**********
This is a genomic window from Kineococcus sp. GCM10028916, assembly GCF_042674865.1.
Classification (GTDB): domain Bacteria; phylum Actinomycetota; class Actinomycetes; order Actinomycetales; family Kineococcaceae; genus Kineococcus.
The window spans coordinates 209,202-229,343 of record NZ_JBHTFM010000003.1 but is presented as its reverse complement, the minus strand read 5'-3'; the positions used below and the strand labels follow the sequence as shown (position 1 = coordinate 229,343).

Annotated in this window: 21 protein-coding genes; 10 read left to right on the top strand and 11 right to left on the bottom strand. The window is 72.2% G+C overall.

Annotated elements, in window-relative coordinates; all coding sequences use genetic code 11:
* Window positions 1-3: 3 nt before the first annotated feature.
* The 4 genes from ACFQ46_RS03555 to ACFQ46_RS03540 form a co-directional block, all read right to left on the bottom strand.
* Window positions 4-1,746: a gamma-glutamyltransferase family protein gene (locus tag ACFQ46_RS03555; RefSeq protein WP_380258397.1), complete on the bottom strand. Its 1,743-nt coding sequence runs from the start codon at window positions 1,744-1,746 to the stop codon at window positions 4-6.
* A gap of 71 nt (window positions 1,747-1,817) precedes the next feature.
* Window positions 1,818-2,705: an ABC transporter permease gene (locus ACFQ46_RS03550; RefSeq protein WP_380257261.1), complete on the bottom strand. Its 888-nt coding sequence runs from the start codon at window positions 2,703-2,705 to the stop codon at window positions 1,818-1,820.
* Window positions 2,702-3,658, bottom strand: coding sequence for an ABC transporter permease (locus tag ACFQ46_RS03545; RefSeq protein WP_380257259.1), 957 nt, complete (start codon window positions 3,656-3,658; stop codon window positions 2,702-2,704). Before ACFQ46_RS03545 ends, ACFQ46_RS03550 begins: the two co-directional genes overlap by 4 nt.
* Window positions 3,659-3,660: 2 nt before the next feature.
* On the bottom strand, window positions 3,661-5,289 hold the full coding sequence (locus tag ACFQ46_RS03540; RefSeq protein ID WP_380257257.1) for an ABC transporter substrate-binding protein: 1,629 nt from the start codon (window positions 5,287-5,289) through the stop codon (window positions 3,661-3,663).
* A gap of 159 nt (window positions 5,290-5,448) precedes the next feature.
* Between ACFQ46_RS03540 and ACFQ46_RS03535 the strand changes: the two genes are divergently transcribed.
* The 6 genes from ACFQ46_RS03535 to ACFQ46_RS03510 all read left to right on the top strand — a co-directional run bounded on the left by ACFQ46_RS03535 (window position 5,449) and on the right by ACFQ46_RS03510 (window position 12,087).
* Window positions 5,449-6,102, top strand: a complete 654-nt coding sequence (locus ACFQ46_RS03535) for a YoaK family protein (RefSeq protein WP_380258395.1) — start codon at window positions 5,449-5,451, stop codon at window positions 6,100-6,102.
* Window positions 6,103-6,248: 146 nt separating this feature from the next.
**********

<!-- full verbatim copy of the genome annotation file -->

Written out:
This is a genomic window from Kineococcus sp. GCM10028916, assembly GCF_042674865.1.
Classification (GTDB): domain Bacteria; phylum Actinomycetota; class Actinomycetes; order Actinomycetales; family Kineococcaceae; genus Kineococcus.
The window spans coordinates 209,202-229,343 of record NZ_JBHTFM010000003.1 but is presented as its reverse complement, the minus strand read 5'-3'; the positions used below and the strand labels follow the sequence as shown (position 1 = coordinate 229,343).

Annotated in this window: 21 protein-coding genes; 10 read left to right on the top strand and 11 right to left on the bottom strand. The window is 72.2% G+C overall.

Annotated elements, in window-relative coordinates; all coding sequences use genetic code 11:
* Window positions 1-3: 3 nt before the first annotated feature.
* The 4 genes from ACFQ46_RS03555 to ACFQ46_RS03540 form a co-directional block, all read right to left on the bottom strand.
* Window positions 4-1,746: a gamma-glutamyltransferase family protein gene (locus tag ACFQ46_RS03555; RefSeq protein WP_380258397.1), complete on the bottom strand. Its 1,743-nt coding sequence runs from the start codon at window positions 1,744-1,746 to the stop codon at window positions 4-6.
* A gap of 71 nt (window positions 1,747-1,817) precedes the next feature.
* Window positions 1,818-2,705: an ABC transporter permease gene (locus ACFQ46_RS03550; RefSeq protein WP_380257261.1), complete on the bottom strand. Its 888-nt coding sequence runs from the start codon at window positions 2,703-2,705 to the stop codon at window positions 1,818-1,820.
* Window positions 2,702-3,658, bottom strand: coding sequence for an ABC transporter permease (locus tag ACFQ46_RS03545; RefSeq protein WP_380257259.1), 957 nt, complete (start codon window positions 3,656-3,658; stop codon window positions 2,702-2,704). Before ACFQ46_RS03545 ends, ACFQ46_RS03550 begins: the two co-directional genes overlap by 4 nt.
* Window positions 3,659-3,660: 2 nt before the next feature.
* On the bottom strand, window positions 3,661-5,289 hold the full coding sequence (locus tag ACFQ46_RS03540; RefSeq protein ID WP_380257257.1) for an ABC transporter substrate-binding protein: 1,629 nt from the start codon (window positions 5,287-5,289) through the stop codon (window positions 3,661-3,663).
* A gap of 159 nt (window positions 5,290-5,448) precedes the next feature.
* Between ACFQ46_RS03540 and ACFQ46_RS03535 the strand changes: the two genes are divergently transcribed.
* The 6 genes from ACFQ46_RS03535 to ACFQ46_RS03510 all read left to right on the top strand — a co-directional run bounded on the left by ACFQ46_RS03535 (window position 5,449) and on the right by ACFQ46_RS03510 (window position 12,087).
* Window positions 5,449-6,102, top strand: a complete 654-nt coding sequence (locus ACFQ46_RS03535) for a YoaK family protein (RefSeq protein WP_380258395.1) — start codon at window positions 5,449-5,451, stop codon at window positions 6,100-6,102.
* Window positions 6,103-6,248: 146 nt separating this feature from the next.